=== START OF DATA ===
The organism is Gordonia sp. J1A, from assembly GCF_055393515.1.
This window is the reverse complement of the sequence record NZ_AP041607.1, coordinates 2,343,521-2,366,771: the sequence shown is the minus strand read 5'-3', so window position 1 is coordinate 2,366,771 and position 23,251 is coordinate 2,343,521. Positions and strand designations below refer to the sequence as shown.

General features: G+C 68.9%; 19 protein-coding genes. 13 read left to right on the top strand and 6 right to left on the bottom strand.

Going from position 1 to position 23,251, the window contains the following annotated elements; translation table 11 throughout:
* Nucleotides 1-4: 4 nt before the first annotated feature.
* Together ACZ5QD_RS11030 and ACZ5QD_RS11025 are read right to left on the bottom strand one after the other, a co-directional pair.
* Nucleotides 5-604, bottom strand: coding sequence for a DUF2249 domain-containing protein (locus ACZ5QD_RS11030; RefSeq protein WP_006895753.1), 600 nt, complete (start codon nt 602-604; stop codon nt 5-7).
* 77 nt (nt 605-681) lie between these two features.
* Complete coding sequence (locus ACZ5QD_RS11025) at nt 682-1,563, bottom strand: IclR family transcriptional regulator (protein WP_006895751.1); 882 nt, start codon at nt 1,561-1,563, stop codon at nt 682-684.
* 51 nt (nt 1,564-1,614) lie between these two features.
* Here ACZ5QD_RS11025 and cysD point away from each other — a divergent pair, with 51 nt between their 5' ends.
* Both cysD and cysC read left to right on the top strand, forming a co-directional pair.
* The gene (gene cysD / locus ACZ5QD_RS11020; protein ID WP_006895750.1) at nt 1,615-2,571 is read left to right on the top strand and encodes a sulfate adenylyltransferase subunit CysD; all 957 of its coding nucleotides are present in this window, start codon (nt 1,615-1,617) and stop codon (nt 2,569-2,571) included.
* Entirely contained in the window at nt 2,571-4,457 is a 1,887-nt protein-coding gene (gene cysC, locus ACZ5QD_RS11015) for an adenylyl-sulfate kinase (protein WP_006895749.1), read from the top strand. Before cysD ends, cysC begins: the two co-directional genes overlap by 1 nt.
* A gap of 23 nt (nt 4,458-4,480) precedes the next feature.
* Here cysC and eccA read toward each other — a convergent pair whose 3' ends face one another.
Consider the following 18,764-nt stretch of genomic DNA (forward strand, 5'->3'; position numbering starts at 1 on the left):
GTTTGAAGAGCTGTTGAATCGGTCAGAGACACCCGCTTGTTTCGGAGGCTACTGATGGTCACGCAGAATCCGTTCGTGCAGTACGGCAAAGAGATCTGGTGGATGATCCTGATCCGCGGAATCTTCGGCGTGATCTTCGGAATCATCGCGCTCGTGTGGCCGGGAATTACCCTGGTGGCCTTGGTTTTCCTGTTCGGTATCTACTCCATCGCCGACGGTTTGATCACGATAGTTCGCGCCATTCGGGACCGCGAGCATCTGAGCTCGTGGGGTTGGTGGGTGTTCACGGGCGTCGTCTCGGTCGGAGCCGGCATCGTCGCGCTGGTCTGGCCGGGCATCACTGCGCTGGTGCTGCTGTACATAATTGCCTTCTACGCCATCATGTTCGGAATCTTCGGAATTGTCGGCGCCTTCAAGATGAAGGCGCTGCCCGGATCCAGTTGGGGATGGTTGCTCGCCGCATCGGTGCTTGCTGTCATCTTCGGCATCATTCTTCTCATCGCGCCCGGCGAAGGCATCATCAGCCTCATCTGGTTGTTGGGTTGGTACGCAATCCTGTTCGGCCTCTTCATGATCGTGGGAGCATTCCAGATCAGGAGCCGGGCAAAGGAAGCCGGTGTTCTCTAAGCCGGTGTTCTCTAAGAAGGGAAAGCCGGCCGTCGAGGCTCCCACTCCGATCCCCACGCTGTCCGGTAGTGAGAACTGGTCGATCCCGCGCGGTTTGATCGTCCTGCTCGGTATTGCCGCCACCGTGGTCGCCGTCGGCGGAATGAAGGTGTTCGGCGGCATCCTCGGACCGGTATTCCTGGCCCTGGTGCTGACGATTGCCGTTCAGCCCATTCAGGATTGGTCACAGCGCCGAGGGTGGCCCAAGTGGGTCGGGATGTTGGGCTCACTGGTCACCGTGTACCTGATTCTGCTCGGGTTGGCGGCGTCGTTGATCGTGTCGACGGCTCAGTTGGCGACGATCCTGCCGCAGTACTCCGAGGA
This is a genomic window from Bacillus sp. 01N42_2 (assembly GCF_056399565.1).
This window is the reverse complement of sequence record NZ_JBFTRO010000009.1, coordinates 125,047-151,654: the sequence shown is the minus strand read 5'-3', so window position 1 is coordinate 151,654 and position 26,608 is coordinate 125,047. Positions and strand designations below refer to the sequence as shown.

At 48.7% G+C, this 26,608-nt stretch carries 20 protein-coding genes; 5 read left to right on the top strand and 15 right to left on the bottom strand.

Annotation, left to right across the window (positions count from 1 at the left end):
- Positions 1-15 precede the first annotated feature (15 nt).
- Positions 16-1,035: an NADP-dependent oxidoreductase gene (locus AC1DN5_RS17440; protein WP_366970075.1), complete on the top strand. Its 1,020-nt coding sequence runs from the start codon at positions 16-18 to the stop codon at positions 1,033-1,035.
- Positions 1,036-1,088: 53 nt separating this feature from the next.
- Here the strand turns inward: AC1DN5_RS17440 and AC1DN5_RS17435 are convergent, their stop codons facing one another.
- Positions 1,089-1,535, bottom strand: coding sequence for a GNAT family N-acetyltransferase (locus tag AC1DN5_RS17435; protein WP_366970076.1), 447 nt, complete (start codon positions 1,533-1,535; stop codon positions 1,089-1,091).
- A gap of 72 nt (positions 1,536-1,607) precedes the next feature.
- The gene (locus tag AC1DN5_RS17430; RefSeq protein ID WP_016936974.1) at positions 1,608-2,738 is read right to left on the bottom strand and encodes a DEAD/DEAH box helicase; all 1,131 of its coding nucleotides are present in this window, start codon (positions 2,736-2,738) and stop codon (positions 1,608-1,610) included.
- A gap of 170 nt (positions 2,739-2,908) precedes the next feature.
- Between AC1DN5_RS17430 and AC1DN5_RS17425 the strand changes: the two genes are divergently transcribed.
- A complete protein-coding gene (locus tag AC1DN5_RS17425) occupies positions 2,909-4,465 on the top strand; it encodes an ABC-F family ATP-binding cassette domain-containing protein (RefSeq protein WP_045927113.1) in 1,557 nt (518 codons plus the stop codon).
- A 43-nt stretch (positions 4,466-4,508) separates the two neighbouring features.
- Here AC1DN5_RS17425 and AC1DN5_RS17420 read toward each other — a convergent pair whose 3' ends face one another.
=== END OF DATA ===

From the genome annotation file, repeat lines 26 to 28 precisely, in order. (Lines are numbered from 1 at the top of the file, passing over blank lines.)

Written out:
- Here the strand turns inward: AC1DN5_RS17440 and AC1DN5_RS17435 are convergent, their stop codons facing one another.
- Positions 1,089-1,535, bottom strand: coding sequence for a GNAT family N-acetyltransferase (locus tag AC1DN5_RS17435; protein WP_366970076.1), 447 nt, complete (start codon positions 1,533-1,535; stop codon positions 1,089-1,091).
- A gap of 72 nt (positions 1,536-1,607) precedes the next feature.